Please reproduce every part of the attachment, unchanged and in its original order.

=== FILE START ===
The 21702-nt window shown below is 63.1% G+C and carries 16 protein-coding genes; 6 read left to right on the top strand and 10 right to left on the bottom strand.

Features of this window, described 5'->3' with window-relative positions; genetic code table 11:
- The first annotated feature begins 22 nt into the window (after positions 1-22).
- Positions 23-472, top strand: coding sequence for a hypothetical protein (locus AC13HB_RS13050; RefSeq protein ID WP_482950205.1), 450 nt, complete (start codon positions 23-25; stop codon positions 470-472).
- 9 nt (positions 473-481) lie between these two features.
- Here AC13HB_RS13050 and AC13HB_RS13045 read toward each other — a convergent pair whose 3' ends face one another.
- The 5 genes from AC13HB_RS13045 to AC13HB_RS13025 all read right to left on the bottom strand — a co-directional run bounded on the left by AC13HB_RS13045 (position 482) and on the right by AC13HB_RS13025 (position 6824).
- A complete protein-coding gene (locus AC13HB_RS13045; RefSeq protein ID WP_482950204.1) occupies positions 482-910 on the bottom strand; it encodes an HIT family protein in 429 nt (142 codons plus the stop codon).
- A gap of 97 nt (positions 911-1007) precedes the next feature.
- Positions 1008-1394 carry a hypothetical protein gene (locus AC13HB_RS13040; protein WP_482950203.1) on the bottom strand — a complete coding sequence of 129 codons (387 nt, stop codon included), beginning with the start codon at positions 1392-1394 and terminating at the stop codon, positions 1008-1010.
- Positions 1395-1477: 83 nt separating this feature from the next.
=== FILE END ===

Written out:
The 21702-nt window shown below is 63.1% G+C and carries 16 protein-coding genes; 6 read left to right on the top strand and 10 right to left on the bottom strand.

Features of this window, described 5'->3' with window-relative positions; genetic code table 11:
- The first annotated feature begins 22 nt into the window (after positions 1-22).
- Positions 23-472, top strand: coding sequence for a hypothetical protein (locus AC13HB_RS13050; RefSeq protein ID WP_482950205.1), 450 nt, complete (start codon positions 23-25; stop codon positions 470-472).
- 9 nt (positions 473-481) lie between these two features.
- Here AC13HB_RS13050 and AC13HB_RS13045 read toward each other — a convergent pair whose 3' ends face one another.
- The 5 genes from AC13HB_RS13045 to AC13HB_RS13025 all read right to left on the bottom strand — a co-directional run bounded on the left by AC13HB_RS13045 (position 482) and on the right by AC13HB_RS13025 (position 6824).
- A complete protein-coding gene (locus AC13HB_RS13045; RefSeq protein ID WP_482950204.1) occupies positions 482-910 on the bottom strand; it encodes an HIT family protein in 429 nt (142 codons plus the stop codon).
- A gap of 97 nt (positions 911-1007) precedes the next feature.
- Positions 1008-1394 carry a hypothetical protein gene (locus AC13HB_RS13040; protein WP_482950203.1) on the bottom strand — a complete coding sequence of 129 codons (387 nt, stop codon included), beginning with the start codon at positions 1392-1394 and terminating at the stop codon, positions 1008-1010.
- Positions 1395-1477: 83 nt separating this feature from the next.